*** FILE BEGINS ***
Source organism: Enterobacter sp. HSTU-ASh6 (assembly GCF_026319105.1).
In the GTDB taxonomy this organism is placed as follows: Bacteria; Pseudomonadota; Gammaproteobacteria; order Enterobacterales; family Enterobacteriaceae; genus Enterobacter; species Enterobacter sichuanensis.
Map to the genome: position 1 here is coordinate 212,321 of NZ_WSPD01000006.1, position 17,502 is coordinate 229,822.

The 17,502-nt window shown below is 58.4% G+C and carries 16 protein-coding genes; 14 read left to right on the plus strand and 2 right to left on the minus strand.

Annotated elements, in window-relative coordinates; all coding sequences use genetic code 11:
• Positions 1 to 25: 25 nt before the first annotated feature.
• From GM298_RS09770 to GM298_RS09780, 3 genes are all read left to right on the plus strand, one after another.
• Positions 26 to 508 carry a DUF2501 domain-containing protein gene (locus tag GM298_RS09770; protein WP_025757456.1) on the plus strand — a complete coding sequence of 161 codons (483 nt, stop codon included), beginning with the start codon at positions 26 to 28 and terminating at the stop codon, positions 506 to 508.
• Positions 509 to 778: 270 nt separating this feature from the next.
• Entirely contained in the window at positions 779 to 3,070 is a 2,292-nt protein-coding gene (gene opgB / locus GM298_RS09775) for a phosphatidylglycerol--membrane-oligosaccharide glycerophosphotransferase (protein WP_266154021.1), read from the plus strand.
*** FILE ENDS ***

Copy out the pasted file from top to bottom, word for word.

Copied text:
Source organism: Enterobacter sp. HSTU-ASh6 (assembly GCF_026319105.1).
In the GTDB taxonomy this organism is placed as follows: Bacteria; Pseudomonadota; Gammaproteobacteria; order Enterobacterales; family Enterobacteriaceae; genus Enterobacter; species Enterobacter sichuanensis.
Map to the genome: position 1 here is coordinate 212,321 of NZ_WSPD01000006.1, position 17,502 is coordinate 229,822.

The 17,502-nt window shown below is 58.4% G+C and carries 16 protein-coding genes; 14 read left to right on the plus strand and 2 right to left on the minus strand.

Annotated elements, in window-relative coordinates; all coding sequences use genetic code 11:
• Positions 1 to 25: 25 nt before the first annotated feature.
• From GM298_RS09770 to GM298_RS09780, 3 genes are all read left to right on the plus strand, one after another.
• Positions 26 to 508 carry a DUF2501 domain-containing protein gene (locus tag GM298_RS09770; protein WP_025757456.1) on the plus strand — a complete coding sequence of 161 codons (483 nt, stop codon included), beginning with the start codon at positions 26 to 28 and terminating at the stop codon, positions 506 to 508.
• Positions 509 to 778: 270 nt separating this feature from the next.
• Entirely contained in the window at positions 779 to 3,070 is a 2,292-nt protein-coding gene (gene opgB / locus GM298_RS09775) for a phosphatidylglycerol--membrane-oligosaccharide glycerophosphotransferase (protein WP_266154021.1), read from the plus strand.